What should checklists be and not be?

Good checklists

  • Good checklists are precise, efficient, to the point, and easy to use in difficult situations, try not to spell everything out, a reminder of the most critical and important steps
  • Should be quick and simple tools to support experts
  • Drop minor items which only say occur with a frequency of 0.001% percent
  • Checklists when well made gets the dumb stuff out of the way so you can concentrate on the complicated stuff

When checklist shouldn't be used

  • Not all situations need checklists the key is identifying when (raising a child for example is complex and a checklist would not necessarily work)
  • The more Unpredictable the hard it is to create an effective checklist
  • Bad checklists are vague and imprecise, long, hard to use and impractical, made by people without understanding of real life knowledge, are long (between 5 and 9 items are about right)

Getting it to work

  • Make it simple and relevant, over complication puts everyone off
  • A checklist needs buy in and its best not to be forced upon people
  • Continually evolve your checklist so you learn from your problems
  • A checklist needs to be tested in the real world, it needs to be tweaked and modified until it works consistently, if an item is done 100% of the time example log on to a pod there is no point including it in the checklist
  • Are you doing it for record keeping if so you need tickets rather than say verbal acceptance.
  • If the checklist is going to be used globally across multiple teams a lot of trial and error (& research) need to be done to make sure its appropriate for everyone. Each team also need to have flexibility to adjust (wording ,order & additions)the list accordingly.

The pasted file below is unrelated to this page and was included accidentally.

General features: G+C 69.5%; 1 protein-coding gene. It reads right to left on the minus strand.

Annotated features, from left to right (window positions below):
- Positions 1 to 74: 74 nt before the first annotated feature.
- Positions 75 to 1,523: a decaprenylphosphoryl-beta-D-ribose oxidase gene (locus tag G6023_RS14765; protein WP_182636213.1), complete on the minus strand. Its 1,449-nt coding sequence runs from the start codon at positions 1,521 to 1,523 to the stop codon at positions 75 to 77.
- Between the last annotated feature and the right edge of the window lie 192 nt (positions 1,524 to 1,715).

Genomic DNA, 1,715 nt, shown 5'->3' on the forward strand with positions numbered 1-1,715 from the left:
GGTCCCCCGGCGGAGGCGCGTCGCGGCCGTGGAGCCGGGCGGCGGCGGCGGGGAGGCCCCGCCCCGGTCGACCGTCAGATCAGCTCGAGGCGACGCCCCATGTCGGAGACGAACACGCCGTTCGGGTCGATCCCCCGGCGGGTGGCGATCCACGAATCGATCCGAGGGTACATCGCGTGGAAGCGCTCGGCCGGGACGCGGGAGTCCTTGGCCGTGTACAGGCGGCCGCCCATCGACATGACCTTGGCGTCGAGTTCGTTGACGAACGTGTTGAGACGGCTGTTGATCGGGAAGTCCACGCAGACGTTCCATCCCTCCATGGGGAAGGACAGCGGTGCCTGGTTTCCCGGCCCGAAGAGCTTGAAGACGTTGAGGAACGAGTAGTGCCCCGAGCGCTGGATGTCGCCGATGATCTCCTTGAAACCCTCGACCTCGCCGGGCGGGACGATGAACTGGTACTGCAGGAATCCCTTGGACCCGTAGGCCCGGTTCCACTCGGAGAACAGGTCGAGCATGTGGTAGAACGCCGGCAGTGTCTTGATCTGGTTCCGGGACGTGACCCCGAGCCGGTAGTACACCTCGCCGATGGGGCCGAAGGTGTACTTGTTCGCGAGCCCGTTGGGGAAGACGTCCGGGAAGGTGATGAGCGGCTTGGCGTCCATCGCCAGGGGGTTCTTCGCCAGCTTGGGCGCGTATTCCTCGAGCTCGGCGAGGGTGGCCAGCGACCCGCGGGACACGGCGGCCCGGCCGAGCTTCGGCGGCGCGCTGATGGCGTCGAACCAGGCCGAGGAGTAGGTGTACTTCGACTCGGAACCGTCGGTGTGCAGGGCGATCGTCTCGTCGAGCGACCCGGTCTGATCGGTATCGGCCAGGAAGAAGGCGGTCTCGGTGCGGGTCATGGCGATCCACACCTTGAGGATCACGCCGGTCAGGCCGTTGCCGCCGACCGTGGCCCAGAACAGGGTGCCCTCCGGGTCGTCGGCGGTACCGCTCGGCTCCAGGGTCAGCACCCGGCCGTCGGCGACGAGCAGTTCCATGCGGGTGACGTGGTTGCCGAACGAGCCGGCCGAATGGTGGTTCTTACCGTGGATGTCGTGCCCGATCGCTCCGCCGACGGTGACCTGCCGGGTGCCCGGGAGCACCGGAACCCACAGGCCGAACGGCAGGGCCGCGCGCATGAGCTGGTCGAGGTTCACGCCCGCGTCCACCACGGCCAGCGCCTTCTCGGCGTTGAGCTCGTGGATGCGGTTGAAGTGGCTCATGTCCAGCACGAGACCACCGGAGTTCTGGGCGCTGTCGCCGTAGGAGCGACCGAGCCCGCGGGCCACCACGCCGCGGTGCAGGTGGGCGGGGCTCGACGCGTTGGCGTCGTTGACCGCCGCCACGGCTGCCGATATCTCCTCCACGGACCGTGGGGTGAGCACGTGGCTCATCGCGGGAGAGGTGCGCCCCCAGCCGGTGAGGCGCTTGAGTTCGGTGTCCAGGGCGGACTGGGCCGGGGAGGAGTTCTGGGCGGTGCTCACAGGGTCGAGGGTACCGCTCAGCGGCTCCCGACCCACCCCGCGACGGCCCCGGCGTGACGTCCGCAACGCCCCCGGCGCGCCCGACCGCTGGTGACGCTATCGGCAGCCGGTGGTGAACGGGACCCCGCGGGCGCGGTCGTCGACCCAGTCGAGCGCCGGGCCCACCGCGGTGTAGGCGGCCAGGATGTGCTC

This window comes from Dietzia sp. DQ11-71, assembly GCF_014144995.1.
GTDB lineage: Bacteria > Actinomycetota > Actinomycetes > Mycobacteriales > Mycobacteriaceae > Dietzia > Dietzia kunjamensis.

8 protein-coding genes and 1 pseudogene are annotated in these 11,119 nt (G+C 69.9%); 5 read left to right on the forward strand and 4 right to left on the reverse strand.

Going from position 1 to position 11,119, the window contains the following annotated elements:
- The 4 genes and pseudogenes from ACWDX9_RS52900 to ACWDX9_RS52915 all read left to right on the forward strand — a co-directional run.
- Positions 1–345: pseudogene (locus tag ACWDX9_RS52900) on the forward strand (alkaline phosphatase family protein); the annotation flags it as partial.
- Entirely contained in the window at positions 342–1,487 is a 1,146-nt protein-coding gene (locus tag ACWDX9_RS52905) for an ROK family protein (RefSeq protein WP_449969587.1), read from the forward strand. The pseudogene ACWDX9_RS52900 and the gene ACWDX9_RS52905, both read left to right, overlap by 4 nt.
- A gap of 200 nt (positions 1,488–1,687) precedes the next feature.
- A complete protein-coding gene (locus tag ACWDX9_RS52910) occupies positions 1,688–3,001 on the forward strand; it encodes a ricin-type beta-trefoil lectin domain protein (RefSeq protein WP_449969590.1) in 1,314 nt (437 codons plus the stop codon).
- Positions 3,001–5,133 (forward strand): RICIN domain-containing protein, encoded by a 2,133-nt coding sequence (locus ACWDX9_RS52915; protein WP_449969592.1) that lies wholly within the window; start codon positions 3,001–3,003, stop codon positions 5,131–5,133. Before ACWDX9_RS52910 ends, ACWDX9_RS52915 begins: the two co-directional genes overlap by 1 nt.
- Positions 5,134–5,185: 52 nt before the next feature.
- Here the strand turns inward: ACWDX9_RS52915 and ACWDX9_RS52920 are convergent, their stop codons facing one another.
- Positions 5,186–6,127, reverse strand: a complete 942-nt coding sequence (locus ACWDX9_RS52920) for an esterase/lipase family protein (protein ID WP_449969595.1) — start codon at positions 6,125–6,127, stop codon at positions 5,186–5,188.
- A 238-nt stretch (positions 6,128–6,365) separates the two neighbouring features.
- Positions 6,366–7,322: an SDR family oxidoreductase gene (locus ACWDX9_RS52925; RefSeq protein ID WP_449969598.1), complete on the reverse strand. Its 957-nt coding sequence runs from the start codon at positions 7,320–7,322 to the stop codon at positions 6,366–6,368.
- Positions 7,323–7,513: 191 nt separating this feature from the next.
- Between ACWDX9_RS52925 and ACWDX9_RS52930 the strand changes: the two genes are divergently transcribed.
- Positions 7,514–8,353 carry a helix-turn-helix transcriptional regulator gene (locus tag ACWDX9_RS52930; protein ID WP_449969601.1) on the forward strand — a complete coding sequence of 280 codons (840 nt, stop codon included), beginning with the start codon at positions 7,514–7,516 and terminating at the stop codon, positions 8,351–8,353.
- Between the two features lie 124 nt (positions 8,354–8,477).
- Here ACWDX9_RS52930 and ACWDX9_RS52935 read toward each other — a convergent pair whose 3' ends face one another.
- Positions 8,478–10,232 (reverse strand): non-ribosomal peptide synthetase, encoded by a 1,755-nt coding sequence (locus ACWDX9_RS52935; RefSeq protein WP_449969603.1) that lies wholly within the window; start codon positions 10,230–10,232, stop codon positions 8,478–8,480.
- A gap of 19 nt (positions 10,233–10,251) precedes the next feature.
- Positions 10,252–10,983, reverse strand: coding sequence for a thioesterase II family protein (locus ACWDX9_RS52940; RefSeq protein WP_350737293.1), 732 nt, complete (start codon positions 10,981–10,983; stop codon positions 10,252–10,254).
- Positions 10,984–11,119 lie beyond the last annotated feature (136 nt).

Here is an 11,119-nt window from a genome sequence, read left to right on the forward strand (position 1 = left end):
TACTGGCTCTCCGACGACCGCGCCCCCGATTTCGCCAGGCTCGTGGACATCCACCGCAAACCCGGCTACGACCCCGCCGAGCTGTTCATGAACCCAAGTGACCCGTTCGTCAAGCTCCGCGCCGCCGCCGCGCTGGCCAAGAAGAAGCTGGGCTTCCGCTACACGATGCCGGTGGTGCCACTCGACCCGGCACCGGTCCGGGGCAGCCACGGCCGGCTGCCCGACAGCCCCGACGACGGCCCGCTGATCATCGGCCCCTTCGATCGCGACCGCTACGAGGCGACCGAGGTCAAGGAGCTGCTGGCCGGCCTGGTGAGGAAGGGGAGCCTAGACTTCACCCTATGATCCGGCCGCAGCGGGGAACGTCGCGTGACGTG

• Should not hinder but help, its only an aid and if it doesn’t aid its not right
  • Anything that’s to complicated to checklist should result in a chat between parties (to reach consensus and understanding)

What can the Tech industry learn from checklists?

We may already use variants of checklists without realizing it, SOP (Standard operating procedures), DR procedures, weekly and monthly "to-do" lists,recruitment,new starters checklists.scripts to name a few.While the technical industry isn't on the whole life and death in the same way Airlines and healthcare are they can still be massive repercussions of the work we do.  (i am sure there are lots of exceptions here)

We may not "need" checklists to the same extent as other industries , but its interesting to see 2 industries really embracing checklists (Airlines and Builders) versus the healthcare industry which seems to be dragging its feet (which is described in further detail in the book) . I feel its also going to be harder to prove the success of checklists in IT.

I think the real take away from the book apart from the use of checklists though is the importance off communication there have been psychology studies in various fields of people who didn't know each others names not working nearly as well together as those who do. During research in the book after a number of hospital operations over 50% over the time staff didn't know each others names.

Knowing each others names  seemed to activate the sense of participation and responsibility and their willingness to speak up. There was also a strong correlation between communication ,results, staff retention and employee satisfaction.

Maybe in the tech world we need to take our headphones off occasionally , speak to our colleagues more and during lunch breaks and do anything else that improves communication (in an industry where we can be anti-social)